MMT is in one sense a very simple way of seeing the big picture of modern economies from a different perspective, but we should not underestimate the profound change a simple shift in perspective can have. We have been too restrictive in public policy out of unwarranted fears about numbers recorded in government agency spreadsheets. We have held back in science, fought unnecessary wars, kept living standards too low, and lived with less beauty than we could have enjoyed….MMT is about identifying the untapped potential in our economy, what we call our fiscal space. If there are millions of people looking for paid work and our economy has the capacity to produce more goods and services without raising prices, then we have the fiscal space to bring those resources into productive employment. How we choose to utilize that fiscal space is a political matter.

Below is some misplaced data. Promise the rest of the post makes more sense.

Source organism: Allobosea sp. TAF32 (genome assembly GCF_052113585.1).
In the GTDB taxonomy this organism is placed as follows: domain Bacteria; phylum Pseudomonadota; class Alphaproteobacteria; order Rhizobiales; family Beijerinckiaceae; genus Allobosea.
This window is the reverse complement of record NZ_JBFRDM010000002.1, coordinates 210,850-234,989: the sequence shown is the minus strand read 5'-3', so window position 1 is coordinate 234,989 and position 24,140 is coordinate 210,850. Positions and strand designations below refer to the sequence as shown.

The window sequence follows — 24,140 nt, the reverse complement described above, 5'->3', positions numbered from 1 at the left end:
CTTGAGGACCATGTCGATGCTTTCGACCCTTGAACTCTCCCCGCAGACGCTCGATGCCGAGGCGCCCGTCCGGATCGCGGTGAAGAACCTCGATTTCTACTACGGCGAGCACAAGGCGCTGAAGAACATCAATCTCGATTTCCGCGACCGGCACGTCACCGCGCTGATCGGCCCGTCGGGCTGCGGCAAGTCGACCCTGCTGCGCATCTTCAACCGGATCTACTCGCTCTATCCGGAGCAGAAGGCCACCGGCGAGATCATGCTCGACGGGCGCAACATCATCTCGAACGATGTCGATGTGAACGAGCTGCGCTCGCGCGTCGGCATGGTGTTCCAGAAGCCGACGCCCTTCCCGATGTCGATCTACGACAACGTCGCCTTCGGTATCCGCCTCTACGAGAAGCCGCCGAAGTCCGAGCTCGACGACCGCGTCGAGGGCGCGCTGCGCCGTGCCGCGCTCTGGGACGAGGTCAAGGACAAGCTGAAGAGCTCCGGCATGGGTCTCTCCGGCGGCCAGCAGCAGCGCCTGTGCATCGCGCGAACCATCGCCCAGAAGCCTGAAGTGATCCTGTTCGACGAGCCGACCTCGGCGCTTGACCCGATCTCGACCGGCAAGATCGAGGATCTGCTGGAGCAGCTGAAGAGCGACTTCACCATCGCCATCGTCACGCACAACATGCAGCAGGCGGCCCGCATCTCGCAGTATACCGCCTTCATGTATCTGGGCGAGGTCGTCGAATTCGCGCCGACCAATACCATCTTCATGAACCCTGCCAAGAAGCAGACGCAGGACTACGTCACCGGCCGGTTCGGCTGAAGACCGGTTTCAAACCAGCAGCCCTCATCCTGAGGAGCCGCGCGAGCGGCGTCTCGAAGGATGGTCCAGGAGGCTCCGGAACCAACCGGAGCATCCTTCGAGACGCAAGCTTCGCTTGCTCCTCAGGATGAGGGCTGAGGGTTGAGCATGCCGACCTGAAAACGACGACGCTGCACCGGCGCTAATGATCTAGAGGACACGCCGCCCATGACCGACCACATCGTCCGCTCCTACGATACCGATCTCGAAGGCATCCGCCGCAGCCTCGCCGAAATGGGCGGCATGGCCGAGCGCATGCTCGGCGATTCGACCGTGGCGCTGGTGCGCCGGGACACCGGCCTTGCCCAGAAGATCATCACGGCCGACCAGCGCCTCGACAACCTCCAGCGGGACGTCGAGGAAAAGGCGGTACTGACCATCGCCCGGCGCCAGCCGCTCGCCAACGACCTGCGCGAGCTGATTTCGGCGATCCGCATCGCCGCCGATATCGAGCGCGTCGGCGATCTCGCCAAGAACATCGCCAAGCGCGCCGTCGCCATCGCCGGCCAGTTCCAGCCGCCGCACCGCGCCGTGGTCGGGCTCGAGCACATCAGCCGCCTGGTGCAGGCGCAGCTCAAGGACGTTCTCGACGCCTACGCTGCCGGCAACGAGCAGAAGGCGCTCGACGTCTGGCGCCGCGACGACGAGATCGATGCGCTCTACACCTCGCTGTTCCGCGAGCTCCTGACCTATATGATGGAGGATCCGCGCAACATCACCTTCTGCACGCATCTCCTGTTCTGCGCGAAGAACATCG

To be sure, the range of issues addressed by MMT are more complex than what I have chosen to highlight in this review of Kelton’s book, and you would be right to be skeptical and think that the “devil is in the details.” For non-economists like myself, some of the technical issues are difficult to absorb. In the acknowledgements to her book, Kelton thanks her editor for steering her away from esoteric economic debates and encouraging her to write for a lay educated audience. She does as good a job as possible doing this, but the details and technical arguments need to be studied and cannot be assimilated in one reading.